Assistant DA assists with prosecution of Jean-Pierre Bemba Gombo of the Democratic Republic of the Congo.
By . . . (needs a byline because it’s written from a personal point of view: “For people like me . . .” second paragraph)
The DeKalb County District Attorney can now boast of an attorney on staff with international prosecutorial experience. Jill Polster, an assistant district attorney, recently served a three-month appointment as a Visiting Professional in the Office of the Prosecutor at the International Criminal Court (ICC) in The Hague, Netherlands. The majority of her duties involved the prosecution of Jean-Pierre Bemba Gombo, the former Vice President of the Democratic Republic of the Congo, for war crimes and crimes against humanity. Boasting aside, Jill’s experience at the ICC is remarkable.
For people like me, who know very little (okay, nothing) about the ICC, it is the world’s first permanent international court. Launched on July 1, 2002, and founded by the Rome Statute of the International Criminal Court, the ICC has jurisdiction over crimes of genocide, crimes against humanity, war crimes, and the crime of aggression. According to the ICC website, 110 countries are presently state parties to the Rome Statute. The United States is not a state party because of sovereignty issues and its unique position as a world peacekeeper. The court would welcome the United States’ membership, and Jill states that, even short of becoming a state party, the international community would benefit if the United States could find a way to support the court while preserving its interests.
The ICC consists of four parts, termed Organs of the Court: the Presidency, the Judicial Divisions, the Office of the Prosecutor, and the Registry. The Presidency and the Registry attend to judicial and non-judicial administrative matters. The Judicial Divisions consist of 18 judges organized into three divisions: Pre-Trial, Trial, and Appeals. The Office of the Prosecutor investigates and prosecutes situations that are referred by a state party, are referred by the United Nations Security Council, or are authorized by the Pre-Trial Division. Since its inception, the ICC has opened investigations into four situations: Uganda, the Democratic Republic of the Congo, Darfur, and the Central African Republic.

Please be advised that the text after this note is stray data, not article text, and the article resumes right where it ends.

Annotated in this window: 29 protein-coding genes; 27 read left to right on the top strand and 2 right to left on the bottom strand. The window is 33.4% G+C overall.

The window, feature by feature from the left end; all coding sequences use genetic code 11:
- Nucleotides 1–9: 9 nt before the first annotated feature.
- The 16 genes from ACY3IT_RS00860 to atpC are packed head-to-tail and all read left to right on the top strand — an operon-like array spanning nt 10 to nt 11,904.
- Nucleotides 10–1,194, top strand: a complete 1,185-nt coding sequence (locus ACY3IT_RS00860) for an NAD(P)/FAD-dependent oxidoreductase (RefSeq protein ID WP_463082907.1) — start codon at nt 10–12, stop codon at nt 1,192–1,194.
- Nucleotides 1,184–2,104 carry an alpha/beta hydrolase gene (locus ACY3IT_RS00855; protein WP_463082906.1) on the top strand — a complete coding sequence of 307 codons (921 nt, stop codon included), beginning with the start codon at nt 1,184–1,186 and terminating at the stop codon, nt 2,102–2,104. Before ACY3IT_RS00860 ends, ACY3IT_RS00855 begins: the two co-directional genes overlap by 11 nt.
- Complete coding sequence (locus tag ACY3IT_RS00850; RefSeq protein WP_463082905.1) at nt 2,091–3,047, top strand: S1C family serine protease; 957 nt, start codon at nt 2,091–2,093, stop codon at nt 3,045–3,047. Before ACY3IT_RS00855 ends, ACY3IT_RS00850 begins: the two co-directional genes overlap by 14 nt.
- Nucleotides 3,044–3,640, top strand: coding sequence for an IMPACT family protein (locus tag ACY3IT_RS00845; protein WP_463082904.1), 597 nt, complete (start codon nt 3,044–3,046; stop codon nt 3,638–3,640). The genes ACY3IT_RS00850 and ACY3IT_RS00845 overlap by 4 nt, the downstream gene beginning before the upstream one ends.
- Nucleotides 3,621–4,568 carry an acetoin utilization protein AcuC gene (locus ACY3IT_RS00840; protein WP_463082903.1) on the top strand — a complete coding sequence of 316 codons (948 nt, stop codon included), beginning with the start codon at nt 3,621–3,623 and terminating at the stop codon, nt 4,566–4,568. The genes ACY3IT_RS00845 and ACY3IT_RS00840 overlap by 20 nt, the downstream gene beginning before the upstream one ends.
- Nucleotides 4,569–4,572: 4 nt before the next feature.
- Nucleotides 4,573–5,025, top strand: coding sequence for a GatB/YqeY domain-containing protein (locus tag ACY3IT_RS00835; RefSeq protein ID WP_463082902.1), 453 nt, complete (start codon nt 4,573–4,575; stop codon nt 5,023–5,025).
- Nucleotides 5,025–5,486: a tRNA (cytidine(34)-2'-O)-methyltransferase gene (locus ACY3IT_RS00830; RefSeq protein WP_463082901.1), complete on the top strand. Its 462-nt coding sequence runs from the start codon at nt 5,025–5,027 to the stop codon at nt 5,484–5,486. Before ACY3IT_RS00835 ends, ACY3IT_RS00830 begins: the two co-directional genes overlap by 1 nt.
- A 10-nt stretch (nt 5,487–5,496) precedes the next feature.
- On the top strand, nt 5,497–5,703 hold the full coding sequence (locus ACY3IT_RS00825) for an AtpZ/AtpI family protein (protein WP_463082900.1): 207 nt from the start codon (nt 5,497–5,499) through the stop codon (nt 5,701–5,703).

Jill primarily worked on the situation in the Central African Republic in the case of The Prosecutor v. Jean-Pierre Bemba Gombo. The prosecution against Bemba is at the pre-trial stage of proceedings. Bemba is alleged to be responsible, as military commander of rebel forces against the legitimate government of the Central African Republic, for murder, rape, and pillaging.
Assigned to work with Dr. Petra Kneuer, the senior trial Lawyer in charge of the prosecution team, Jill and three other lawyers researched and drafted the charges against Bemba. Dr. Kneuer is German, and the three other attorneys on the drafting team were Italian, Albanian, and English. Jill was the only native English speaker, which was of great value because court documents must be submitted in both English and French. Dr. Kneuer relied on Jill to review legal documents and correspondence. One of Jill’s most vital contributions was an in-depth analysis of the theory of command liability, which holds military leaders criminally responsible for atrocities committed by soldiers. The culmination of the team’s work is the 38-page Amended Document Containing the Charges, which is akin to an indictment. Jill authored the section on mens rea for command liability and also other, smaller sections. The three-judge panel denied the charges holding Bemba individually liable, but confirmed the charges based on the theory of command liability.